I'm attempting to use bit-slice design, to implement a circuit which checks if an n-bit binary number A has an even number of 1's in its binary representation. I've decided that the circuit should produce an output of 0 if the number of 1's is odd, or 1 otherwise.

I'm currently fixated on one scenerio where the bit slice communicates the sum of the previous bits, a(i-1), with the current bit, a(i), all by ignoring the carry bit. It will transmit this sum to the next bit slice. Essentially , if a N-bit binary number is even, the final output sum will be 0, in which case I would invert the last sum bit. I'm not totally convinced on my approach, is there a better approach?

This is my current truth table: s(i) works like a check bit in a full adder circuit. At least the way I modeled it. Honestly, I feel like I'm doing this wrong.

a(i)    s(i)     output

 0       0         1

 1       0         0

 0       1         1

 1       1         0
  • \$\begingroup\$ I don't think anything is wrong with your approach, except that it is slow (takes N delay staps for N bits). PS do you recognize the thruth table? \$\endgroup\$ – Wouter van Ooijen Mar 2 '15 at 6:39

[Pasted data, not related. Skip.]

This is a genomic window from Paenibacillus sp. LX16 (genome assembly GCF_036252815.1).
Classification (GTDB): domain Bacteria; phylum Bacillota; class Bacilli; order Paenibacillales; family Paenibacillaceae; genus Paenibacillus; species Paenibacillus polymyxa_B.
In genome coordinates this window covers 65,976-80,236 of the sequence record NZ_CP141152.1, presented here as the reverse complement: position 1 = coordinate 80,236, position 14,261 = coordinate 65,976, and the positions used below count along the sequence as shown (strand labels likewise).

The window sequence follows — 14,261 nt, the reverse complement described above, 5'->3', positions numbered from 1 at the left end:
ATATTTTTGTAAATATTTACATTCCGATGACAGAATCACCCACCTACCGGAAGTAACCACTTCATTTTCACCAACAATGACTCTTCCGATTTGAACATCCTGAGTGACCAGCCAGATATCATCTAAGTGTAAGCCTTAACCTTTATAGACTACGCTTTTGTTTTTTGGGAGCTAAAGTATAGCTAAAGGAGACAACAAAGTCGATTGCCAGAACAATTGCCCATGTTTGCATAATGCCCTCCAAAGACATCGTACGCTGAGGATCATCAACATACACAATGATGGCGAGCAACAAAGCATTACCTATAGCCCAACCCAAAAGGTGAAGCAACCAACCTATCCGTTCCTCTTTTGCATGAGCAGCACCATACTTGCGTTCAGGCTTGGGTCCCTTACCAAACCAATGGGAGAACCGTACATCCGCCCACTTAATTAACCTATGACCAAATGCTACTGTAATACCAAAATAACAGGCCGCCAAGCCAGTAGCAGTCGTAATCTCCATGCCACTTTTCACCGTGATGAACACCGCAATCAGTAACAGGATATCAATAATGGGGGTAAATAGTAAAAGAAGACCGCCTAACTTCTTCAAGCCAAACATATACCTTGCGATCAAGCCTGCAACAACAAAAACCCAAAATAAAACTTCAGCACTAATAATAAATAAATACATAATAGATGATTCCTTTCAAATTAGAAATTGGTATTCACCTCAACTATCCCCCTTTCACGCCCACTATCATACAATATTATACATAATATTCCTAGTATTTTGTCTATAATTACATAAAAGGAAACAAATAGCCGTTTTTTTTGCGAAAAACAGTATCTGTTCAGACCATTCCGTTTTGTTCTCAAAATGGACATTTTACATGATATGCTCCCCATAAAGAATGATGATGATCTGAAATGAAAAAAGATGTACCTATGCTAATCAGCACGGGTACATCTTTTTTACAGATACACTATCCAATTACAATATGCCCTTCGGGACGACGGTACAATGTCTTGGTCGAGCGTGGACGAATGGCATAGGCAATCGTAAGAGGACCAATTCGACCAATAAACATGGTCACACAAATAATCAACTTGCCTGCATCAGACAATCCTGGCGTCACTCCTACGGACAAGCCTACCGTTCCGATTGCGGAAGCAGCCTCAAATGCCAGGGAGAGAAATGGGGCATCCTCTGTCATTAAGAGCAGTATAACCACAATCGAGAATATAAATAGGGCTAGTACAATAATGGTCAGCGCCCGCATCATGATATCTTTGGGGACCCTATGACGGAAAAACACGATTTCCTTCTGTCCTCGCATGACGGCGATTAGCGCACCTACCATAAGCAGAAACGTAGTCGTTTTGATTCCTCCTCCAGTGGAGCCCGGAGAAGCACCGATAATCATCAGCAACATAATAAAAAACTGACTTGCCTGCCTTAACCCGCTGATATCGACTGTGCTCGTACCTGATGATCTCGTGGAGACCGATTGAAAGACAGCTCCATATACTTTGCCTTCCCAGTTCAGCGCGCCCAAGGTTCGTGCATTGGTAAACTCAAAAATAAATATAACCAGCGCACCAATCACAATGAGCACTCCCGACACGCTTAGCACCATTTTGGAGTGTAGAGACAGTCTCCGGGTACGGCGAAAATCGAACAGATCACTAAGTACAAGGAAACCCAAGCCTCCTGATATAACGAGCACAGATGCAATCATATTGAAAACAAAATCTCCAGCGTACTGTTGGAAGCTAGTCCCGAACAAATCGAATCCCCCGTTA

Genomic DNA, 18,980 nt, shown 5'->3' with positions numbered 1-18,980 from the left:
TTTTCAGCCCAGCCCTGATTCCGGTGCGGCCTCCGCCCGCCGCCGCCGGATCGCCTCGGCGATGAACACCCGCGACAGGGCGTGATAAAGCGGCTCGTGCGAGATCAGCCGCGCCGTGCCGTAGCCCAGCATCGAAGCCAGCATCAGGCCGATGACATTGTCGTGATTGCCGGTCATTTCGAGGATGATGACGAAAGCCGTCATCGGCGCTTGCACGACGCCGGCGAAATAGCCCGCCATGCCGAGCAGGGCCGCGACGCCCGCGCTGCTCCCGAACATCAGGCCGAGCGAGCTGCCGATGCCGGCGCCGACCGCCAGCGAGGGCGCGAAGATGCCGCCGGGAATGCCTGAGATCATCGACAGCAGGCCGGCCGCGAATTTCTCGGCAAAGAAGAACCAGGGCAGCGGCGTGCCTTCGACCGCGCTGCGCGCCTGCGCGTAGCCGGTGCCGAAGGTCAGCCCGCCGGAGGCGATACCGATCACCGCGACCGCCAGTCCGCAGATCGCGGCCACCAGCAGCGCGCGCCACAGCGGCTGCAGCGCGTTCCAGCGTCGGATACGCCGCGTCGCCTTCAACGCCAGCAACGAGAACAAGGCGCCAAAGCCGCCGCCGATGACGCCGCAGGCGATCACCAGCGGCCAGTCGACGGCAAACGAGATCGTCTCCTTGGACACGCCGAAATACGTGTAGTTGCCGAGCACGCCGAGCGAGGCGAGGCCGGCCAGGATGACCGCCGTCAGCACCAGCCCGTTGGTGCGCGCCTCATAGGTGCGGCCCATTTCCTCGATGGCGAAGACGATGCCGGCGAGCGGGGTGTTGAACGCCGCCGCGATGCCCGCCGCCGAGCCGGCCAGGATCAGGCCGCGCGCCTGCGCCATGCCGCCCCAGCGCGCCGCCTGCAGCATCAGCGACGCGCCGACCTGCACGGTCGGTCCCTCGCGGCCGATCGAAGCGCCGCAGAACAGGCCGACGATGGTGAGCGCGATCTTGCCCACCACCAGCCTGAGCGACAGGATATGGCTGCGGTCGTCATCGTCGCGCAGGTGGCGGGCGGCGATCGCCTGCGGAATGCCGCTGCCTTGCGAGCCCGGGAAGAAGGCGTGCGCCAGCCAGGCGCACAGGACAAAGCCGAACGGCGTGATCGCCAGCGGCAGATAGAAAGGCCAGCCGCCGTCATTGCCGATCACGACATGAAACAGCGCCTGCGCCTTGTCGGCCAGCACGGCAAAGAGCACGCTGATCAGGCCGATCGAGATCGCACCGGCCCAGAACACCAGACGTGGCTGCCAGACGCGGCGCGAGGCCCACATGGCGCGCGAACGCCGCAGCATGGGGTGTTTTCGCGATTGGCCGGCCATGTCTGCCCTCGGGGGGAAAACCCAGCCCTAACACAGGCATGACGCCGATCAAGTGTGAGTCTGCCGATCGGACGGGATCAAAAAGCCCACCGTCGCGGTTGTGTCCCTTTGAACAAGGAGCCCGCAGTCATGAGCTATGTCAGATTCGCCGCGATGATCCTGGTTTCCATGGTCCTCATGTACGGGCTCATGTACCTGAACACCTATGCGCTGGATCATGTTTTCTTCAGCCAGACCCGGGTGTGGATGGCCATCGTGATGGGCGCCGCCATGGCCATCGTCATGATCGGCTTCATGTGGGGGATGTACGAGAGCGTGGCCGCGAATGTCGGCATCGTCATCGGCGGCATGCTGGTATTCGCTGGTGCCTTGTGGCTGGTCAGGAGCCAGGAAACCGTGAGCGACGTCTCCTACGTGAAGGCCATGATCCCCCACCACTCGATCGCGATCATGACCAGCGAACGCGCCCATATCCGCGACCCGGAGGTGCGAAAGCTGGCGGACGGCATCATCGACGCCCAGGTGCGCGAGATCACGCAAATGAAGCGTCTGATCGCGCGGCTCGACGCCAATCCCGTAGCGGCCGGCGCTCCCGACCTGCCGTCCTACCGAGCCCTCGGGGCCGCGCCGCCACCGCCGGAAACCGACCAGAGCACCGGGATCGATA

• \$\begingroup\$ what is s(i) ? \$\endgroup\$ – nidhin Mar 2 '15 at 10:49

You are calculating the one-bit parity of your n-bit input. The standard way to do this is with a tree of 2-input XOR gates, which minimises the gate count and depth.

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There is nothing wrong in your approach:

sum = 0
for i=1:n loop
   sum = sum + a(i)
output = !sum

But I don't see a need for full-adder here. You can implement this logic using half adder or XOR gate.

XOR will be a better alternative: output = !(a(1) xor a(2) xor ... xor a(n))


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